Why You Need a Morning Routine

Most of us will agree: Routine is not easy.


With routine comes discipline—another thing in the “not easy” club. Especially when you’re a creative.


Creatives must often rely on self-discipline to get jobs done, and one of the best ways to do this is through establishing routines. By creating something habitual, you lay the path of productivity.


Then, all you have to do is take a stroll.

Want to know how to ensure that every day will be ripe for productivity?

Read on.

path through mountainsphotopin.com

The brain is not a thing that likes to behave. It likes to facebook, to eat, to tinker, to choose the right song, to organize the fridge … it likes to do all the things at the wrong time.

When a puppy or baby comes into your home, you want to be soft yet firm from the get-go. They must look to you as a benevolent ruler.

You go Alpha—it’s for their own good.

It’s the same with the brain.

The great thing about brain, though, is that if you have a beta day, you are given a new chance to alpha with every new morning. Sleep gives us a reset button.

Mess up with that real-life baby out the gates and you have a looooong and troublesome road ahead.

snotty kid crying

this is what you get without routine: crying children. photopin.com

A Morning Routine to Start off Your Day

Why do sports teams practice? Why do they suffer through hours and hours of drills and stakeless routines?

So that they are ready come game time. So that they are ready to win.

The same applies to our minds. Take on mental “practice” by using a daily morning routine, and you’ll be practicing wins for the rest of the day.

Have you ever jumped into a cold pool? We hem and haw and shudder and squeal. We build ourselves up…

And eventually we jump.

After a few splashes and strokes we’re not cold anymore—we’re comfortable. Swimming is fun!

But it takes that initial splash to get us swimming laps. A good morning routine is your splash.

This idea was first introduced to me a few years ago when I watched Navy Admiral Willaim H. McRaven speak on the importance of making your bed. I’d always been staunchly anti-bed-making, but since his speech I am a changed woman.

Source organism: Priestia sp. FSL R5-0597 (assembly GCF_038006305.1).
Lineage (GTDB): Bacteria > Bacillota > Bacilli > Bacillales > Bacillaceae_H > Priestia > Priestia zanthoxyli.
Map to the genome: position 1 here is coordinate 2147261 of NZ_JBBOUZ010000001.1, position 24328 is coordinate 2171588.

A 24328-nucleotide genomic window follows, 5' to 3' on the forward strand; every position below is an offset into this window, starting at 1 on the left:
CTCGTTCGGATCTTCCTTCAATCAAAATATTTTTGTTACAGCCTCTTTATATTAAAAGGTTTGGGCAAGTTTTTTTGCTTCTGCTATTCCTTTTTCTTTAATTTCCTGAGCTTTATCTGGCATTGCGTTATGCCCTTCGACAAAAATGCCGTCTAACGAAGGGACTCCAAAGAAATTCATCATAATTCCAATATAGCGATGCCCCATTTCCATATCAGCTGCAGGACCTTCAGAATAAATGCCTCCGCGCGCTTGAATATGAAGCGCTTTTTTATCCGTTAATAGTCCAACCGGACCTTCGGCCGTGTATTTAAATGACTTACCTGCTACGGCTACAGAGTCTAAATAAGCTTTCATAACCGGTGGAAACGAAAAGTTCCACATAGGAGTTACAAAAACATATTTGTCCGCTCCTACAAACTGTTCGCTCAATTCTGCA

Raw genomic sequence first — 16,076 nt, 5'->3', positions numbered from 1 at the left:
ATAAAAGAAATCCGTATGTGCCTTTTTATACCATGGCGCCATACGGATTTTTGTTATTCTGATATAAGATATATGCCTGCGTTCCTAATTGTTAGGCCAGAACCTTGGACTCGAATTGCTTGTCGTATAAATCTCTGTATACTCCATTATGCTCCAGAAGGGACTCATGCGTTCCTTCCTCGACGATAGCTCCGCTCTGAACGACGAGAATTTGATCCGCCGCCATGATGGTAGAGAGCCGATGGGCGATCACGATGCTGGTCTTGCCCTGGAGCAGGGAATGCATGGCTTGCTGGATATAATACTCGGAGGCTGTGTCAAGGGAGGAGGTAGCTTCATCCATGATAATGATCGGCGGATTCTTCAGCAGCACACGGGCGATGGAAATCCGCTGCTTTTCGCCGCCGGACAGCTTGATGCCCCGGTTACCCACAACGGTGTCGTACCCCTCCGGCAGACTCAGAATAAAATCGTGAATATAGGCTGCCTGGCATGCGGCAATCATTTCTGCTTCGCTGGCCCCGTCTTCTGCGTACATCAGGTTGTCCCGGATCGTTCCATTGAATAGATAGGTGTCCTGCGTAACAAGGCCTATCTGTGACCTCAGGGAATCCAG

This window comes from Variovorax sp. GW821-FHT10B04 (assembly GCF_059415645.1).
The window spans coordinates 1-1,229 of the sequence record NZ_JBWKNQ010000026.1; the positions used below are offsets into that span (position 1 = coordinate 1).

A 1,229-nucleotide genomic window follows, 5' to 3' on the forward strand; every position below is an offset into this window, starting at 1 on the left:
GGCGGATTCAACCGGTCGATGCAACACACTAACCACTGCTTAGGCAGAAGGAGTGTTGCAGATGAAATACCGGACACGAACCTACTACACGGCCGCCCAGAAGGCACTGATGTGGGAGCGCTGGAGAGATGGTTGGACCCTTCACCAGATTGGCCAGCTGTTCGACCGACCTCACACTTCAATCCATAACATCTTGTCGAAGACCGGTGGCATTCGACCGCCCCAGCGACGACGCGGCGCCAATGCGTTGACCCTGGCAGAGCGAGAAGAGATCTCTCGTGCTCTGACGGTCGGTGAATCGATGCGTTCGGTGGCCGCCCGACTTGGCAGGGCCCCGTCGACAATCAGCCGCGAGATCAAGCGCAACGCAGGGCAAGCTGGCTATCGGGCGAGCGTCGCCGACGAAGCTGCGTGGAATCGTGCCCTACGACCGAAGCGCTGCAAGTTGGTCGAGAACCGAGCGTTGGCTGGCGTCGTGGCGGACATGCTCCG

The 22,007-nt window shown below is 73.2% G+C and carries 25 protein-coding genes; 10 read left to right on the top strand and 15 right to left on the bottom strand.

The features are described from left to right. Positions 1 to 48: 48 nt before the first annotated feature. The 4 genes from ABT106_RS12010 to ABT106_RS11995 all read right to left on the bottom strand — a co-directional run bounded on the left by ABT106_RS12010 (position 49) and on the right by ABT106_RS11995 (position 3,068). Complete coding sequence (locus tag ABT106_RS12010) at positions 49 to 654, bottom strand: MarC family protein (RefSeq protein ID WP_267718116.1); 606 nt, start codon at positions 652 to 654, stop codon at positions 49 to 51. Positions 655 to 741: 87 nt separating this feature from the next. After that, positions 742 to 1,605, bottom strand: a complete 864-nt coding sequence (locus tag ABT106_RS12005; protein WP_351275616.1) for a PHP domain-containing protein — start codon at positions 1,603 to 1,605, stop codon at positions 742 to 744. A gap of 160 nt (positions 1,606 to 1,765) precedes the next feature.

That was about as far as I went with routine, though.

This past summer I listened to an early-twenties Italian speak on his routine mattinale. Because this youngster had figured out a way to earn his sole income through his podcast on personal-development, I decided to try out his advice.

He was clearly doing something right.


Why Morning Routines?

The practice of a good morning routine ensures that we start the day off right. I’m not talking about eating a healthy breakfast here—it’s more serious than that.

From minute one, you have to let your mind know that you’re taking it (your mind) seriously. You have to establish a pattern for success.

There is a zoo in our brains, did you know that?

Procrastination monkeys, laziness sloths, addictive cats, excitable parrots.

Taking disciplined initiative in the morning lets all those inner animals know that we see them, but they will be ignored. We do this for our higher selves—for our humanity.

Having pets is cool. I love animals. But they are pets. If we bring them into our home, they cannot rule us. We gotta be alpha.


Designing a Daily Morning Routine

Rule 1: It can’t feel like a drag.

You must find the sweet spot between feeling like it’s a step toward doing what you want for the rest of the day versus a chore working against it. It should be equal parts structure and play (something that’s especially important for the easily-distracted).

When I began with this concept, I had a morning routine checklist with something like seven things on it. It was just too much. I want to quit something as soon as it feels like work, and a checklist that long will feel like work no matter what’s on it.

Even when we love our routines, other things pop up that we’d like to do. We want to eat breakfast, we want to check our phone, we want to poop.

Random dailiness will attempt to interfere…

On that note:


Wait until the routine is over. Checking your phone in the morning is a commitment to letting yourself to be distracted for the rest of the day.

Don’t let your phone rule your mind; Take the day’s first minutes for yourself.

Why else is it bad to check your phone in the morning? For one, studies show it could actually be making you unhappy.

If you have trouble with this, sleep in a separate room from your phone. Seriously. Often simply seeing it in the morning will create that inner tug toward picking it up.

girl using phone on bed


A good morning routine should often include journaling and stretching. I also encourage meditation.

Otherwise, make a list of things that you’d like to take care of first thing, and narrow down from there.

Read my post on ideas for morning routines if you need a boost

Whatever you decide to do, give yourself a couple weeks to find the order and quantity that feels right. Eventually, the routine will become a habit.

We love healthy habits!


Here’s the catch:

You’ll have to stick with it. Every. Single. Day.

Eventually, yes, some actions will fall away or be replaced. Just don’t completely fall off the wagon. Have a few anchors in there that you know you won’t give up on.

Put the work in if you want the reward, and give new habits anywhere from two to thirty-five weeks to stick. So says science.



In my next post, I’m going to talk about ideas for a morning routine…so sign up for the email list to stay in the loop.


Do you have a routine? Have you tried before with any success (or failure!)?

Let me know in the comments! 

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